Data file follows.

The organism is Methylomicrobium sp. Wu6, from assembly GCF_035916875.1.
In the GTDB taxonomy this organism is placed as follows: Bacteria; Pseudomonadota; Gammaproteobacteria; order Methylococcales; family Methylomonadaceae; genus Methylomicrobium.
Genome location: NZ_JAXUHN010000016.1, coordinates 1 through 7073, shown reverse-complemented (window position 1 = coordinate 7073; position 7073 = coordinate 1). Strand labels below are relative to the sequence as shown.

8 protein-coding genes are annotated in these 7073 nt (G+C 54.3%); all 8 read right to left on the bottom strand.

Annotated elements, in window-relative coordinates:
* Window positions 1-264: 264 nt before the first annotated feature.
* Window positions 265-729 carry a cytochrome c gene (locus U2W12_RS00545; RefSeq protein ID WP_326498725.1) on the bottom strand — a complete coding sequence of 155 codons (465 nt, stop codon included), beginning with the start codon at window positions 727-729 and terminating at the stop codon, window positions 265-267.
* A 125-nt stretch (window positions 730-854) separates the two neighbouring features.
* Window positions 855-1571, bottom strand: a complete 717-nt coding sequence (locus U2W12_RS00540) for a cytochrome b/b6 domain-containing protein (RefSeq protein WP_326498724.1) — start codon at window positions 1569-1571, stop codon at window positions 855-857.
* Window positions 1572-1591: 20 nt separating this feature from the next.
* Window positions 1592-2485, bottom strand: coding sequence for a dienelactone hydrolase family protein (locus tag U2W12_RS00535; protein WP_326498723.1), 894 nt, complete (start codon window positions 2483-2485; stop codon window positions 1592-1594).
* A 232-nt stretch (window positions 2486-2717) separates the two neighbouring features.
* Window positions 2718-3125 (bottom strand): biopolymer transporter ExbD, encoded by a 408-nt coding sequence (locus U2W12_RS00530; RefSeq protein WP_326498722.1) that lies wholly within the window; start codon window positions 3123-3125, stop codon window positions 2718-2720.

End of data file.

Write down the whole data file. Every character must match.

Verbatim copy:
The organism is Methylomicrobium sp. Wu6, from assembly GCF_035916875.1.
In the GTDB taxonomy this organism is placed as follows: Bacteria; Pseudomonadota; Gammaproteobacteria; order Methylococcales; family Methylomonadaceae; genus Methylomicrobium.
Genome location: NZ_JAXUHN010000016.1, coordinates 1 through 7073, shown reverse-complemented (window position 1 = coordinate 7073; position 7073 = coordinate 1). Strand labels below are relative to the sequence as shown.

8 protein-coding genes are annotated in these 7073 nt (G+C 54.3%); all 8 read right to left on the bottom strand.

Annotated elements, in window-relative coordinates:
* Window positions 1-264: 264 nt before the first annotated feature.
* Window positions 265-729 carry a cytochrome c gene (locus U2W12_RS00545; RefSeq protein ID WP_326498725.1) on the bottom strand — a complete coding sequence of 155 codons (465 nt, stop codon included), beginning with the start codon at window positions 727-729 and terminating at the stop codon, window positions 265-267.
* A 125-nt stretch (window positions 730-854) separates the two neighbouring features.
* Window positions 855-1571, bottom strand: a complete 717-nt coding sequence (locus U2W12_RS00540) for a cytochrome b/b6 domain-containing protein (RefSeq protein WP_326498724.1) — start codon at window positions 1569-1571, stop codon at window positions 855-857.
* Window positions 1572-1591: 20 nt separating this feature from the next.
* Window positions 1592-2485, bottom strand: coding sequence for a dienelactone hydrolase family protein (locus tag U2W12_RS00535; protein WP_326498723.1), 894 nt, complete (start codon window positions 2483-2485; stop codon window positions 1592-1594).
* A 232-nt stretch (window positions 2486-2717) separates the two neighbouring features.
* Window positions 2718-3125 (bottom strand): biopolymer transporter ExbD, encoded by a 408-nt coding sequence (locus U2W12_RS00530; RefSeq protein WP_326498722.1) that lies wholly within the window; start codon window positions 3123-3125, stop codon window positions 2718-2720.